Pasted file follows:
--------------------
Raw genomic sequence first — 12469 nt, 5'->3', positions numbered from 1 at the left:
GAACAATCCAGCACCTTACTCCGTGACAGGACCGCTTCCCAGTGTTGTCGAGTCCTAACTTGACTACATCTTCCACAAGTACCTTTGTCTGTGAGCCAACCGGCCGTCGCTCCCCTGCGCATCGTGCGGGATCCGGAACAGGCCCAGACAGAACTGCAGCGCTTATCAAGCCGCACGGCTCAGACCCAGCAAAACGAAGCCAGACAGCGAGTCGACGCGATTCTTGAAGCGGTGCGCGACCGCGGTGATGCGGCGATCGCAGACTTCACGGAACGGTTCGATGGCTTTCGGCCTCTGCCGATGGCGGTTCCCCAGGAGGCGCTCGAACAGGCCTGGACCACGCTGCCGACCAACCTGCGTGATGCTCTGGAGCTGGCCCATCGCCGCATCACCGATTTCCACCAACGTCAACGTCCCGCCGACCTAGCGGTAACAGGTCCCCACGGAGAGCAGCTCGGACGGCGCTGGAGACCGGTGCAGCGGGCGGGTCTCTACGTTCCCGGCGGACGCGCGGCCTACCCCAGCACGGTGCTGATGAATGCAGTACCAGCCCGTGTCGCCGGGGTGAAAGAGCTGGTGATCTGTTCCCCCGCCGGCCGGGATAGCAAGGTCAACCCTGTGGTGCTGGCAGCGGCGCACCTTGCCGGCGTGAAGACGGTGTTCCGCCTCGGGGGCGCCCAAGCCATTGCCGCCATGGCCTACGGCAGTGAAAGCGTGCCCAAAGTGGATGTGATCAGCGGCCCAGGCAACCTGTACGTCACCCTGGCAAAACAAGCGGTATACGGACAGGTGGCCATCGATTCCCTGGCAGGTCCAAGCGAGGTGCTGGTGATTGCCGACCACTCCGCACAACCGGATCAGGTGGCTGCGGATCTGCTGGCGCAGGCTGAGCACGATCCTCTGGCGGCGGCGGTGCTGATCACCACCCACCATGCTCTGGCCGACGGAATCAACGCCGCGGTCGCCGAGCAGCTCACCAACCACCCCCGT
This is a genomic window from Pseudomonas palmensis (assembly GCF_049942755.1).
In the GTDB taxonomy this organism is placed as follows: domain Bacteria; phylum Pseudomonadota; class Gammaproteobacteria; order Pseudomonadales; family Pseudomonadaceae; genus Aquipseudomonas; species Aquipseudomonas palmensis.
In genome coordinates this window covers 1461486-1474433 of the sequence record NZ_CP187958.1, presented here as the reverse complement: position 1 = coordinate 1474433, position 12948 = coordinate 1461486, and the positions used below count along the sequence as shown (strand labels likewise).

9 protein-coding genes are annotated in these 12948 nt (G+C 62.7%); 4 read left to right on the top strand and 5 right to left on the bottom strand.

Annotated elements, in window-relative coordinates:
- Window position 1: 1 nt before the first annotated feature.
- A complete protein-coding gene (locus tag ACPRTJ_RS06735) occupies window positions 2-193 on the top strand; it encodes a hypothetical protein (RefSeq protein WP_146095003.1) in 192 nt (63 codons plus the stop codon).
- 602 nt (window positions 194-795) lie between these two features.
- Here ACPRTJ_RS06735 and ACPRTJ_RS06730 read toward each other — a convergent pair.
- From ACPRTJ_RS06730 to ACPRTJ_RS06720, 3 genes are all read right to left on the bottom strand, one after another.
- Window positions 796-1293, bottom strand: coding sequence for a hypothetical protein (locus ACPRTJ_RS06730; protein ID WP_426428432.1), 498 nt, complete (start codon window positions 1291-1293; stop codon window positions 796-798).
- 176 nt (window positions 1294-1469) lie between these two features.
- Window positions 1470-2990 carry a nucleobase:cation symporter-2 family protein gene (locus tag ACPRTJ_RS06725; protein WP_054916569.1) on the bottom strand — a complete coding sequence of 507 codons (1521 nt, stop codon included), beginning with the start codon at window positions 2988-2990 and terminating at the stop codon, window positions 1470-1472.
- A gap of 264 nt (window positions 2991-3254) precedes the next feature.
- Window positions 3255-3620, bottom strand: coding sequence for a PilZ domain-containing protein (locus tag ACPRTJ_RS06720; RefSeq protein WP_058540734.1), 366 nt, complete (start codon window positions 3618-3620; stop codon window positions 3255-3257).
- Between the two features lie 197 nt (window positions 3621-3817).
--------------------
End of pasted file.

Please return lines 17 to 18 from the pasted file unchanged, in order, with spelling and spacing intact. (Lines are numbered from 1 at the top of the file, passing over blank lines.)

- Window positions 3255-3620, bottom strand: coding sequence for a PilZ domain-containing protein (locus tag ACPRTJ_RS06720; RefSeq protein WP_058540734.1), 366 nt, complete (start codon window positions 3618-3620; stop codon window positions 3255-3257).
- Between the two features lie 197 nt (window positions 3621-3817).